I am a third-generation Oregonian. I cannot even begin to express the joy I felt with the passing of Measure 49. I felt as if humanity, in a sense, had redeemed themselves. Oregon has been able to hold on to her beauty for so long. It has been so distressing to watch this great land disappear to massive developments. The wildlife has suffered the most. Just observe all of the dead animals on the road.
The loss of natural habitat means the loss of hundreds of different plants, insects and animals. They have nowhere to go. The lure of money has tremendous power and many of us have been guilty of falling into this pull of greed. Because we purchase something does not give us free rein to destroy it. Elk Meadows, as it ridiculously remains named, as it is no longer either of these, is one of the greatest examples of this death of land and her animals.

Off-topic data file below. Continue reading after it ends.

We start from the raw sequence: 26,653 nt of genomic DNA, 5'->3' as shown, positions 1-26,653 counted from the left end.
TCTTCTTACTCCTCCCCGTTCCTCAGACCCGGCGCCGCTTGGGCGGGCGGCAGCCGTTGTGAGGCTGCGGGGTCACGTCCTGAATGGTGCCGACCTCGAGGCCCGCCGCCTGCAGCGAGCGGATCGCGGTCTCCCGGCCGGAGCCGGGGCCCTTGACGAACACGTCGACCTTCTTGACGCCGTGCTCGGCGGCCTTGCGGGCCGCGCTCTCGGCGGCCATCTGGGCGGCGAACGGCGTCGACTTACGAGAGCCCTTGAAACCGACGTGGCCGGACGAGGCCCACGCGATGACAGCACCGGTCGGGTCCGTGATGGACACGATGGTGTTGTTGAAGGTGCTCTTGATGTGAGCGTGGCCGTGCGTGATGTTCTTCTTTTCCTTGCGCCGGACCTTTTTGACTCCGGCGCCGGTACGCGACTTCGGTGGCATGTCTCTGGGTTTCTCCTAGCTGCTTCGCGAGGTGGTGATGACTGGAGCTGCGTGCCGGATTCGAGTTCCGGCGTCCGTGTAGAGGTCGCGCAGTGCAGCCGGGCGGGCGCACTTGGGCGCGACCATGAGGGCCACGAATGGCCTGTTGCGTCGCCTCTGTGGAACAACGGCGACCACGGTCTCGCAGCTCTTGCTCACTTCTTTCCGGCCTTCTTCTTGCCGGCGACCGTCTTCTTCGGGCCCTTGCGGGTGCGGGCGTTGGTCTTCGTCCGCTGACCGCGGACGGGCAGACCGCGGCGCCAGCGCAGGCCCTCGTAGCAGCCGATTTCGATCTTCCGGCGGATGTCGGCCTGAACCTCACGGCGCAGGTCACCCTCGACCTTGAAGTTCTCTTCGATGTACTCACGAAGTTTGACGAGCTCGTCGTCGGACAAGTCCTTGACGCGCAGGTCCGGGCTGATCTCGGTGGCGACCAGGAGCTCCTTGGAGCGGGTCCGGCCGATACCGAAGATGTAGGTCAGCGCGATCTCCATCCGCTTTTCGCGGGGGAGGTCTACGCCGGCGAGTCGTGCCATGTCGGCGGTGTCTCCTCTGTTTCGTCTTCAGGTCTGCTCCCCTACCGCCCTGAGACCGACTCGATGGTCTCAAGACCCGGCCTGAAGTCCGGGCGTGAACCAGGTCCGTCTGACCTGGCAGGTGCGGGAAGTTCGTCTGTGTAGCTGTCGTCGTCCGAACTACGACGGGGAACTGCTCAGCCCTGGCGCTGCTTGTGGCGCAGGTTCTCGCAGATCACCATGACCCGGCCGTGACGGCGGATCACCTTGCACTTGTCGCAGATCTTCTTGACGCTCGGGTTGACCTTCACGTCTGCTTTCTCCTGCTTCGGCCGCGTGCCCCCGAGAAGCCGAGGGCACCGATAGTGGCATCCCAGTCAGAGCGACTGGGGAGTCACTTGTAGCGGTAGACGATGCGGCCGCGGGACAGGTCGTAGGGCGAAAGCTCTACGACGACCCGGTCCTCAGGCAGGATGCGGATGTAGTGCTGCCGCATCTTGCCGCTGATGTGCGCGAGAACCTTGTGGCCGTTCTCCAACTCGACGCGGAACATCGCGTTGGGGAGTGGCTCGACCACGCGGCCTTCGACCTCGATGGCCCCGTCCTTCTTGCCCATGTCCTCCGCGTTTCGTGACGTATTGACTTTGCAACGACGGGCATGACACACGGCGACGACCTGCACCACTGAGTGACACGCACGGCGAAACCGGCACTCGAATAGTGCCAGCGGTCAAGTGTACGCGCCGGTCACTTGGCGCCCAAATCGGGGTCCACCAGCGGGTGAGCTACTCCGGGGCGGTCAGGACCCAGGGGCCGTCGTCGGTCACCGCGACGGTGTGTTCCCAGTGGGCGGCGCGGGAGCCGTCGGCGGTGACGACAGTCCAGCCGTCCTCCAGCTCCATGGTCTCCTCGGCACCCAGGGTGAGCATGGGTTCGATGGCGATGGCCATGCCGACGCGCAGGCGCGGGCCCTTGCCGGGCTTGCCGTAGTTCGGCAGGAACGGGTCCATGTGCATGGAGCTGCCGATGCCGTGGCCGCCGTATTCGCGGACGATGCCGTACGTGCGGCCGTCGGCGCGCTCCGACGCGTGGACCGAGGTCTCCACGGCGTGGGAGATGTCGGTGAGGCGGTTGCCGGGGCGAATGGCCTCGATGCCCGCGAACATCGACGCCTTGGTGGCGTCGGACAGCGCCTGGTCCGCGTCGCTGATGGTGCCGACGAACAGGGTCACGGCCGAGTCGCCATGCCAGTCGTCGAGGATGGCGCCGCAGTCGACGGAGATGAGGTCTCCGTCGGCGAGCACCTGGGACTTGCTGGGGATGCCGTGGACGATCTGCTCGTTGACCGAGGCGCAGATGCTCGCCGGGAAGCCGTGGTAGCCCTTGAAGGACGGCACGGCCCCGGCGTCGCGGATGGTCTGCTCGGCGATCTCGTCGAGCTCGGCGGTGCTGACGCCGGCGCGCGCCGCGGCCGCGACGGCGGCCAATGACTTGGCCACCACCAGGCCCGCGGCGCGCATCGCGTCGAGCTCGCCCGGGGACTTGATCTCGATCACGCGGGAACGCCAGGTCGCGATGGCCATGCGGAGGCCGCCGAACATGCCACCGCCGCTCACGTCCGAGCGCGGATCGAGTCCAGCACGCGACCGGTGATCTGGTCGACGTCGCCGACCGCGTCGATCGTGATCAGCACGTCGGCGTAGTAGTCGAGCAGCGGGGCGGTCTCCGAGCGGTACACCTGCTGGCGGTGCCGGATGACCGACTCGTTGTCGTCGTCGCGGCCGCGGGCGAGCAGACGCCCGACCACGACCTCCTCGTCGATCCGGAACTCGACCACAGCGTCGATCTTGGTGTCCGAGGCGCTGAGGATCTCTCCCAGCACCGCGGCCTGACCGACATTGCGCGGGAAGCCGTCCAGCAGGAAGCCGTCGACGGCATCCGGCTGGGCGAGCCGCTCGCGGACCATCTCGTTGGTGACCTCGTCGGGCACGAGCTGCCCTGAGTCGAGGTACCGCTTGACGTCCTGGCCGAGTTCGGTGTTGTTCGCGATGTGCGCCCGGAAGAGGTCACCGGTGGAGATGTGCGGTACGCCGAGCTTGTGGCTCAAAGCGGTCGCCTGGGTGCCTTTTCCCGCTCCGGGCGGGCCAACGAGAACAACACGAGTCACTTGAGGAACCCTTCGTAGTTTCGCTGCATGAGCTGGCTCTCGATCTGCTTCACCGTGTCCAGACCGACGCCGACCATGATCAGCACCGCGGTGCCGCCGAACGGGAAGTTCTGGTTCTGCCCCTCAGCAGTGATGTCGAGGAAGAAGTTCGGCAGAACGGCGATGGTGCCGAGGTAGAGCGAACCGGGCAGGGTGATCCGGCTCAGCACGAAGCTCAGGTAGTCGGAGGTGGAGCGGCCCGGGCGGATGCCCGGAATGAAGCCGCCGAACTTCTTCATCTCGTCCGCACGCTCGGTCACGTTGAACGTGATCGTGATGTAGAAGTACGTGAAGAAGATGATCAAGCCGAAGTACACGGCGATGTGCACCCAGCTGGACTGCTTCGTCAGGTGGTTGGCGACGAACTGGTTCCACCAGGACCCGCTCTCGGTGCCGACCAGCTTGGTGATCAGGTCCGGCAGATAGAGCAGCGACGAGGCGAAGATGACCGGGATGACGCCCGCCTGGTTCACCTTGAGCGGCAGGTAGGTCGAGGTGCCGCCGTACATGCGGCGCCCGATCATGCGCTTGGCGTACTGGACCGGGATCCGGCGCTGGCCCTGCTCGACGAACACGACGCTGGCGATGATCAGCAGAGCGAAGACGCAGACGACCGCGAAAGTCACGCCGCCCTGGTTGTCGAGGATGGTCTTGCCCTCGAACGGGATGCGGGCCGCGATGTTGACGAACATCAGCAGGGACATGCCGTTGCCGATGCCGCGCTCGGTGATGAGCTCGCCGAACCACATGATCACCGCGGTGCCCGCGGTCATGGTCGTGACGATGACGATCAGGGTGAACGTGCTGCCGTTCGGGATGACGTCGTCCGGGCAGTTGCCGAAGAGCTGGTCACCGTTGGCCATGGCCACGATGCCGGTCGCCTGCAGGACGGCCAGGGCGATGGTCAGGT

Please take to heart some of Chief Seattle's thoughts and prophecies:
"How can you buy or sell the sky, the warmth of the land?
"...he is a stranger who comes in the night and takes from the land whatever he needs. The Earth is not his brother but his enemy, and when he has conquered it, he moves on. He kidnaps the Earth from his children and he does not care. His father's grave and his children's birthright are forgotten. He treats his mother, the Earth, and his brother, the sky, as things to be bought, plundered, sold like sheep or bright beads. His appetite will devour the Earth and leave behind only a desert.
"Teach your children that we have taught our children that the Earth is our mother. Whatever befalls the Earth befalls the sons of Earth. If men spit upon the ground, they spit upon themselves.
"The Earth is precious to Him, and to harm the Earth is to heap contempt on its creator.
"Where is the thicket? Gone. Where is the eagle? Gone. The end of living and the beginning of survival."
Those of you who voted yes on Measure 49, embrace yourselves and smile. You did well.
Dana Buckendahl, Bend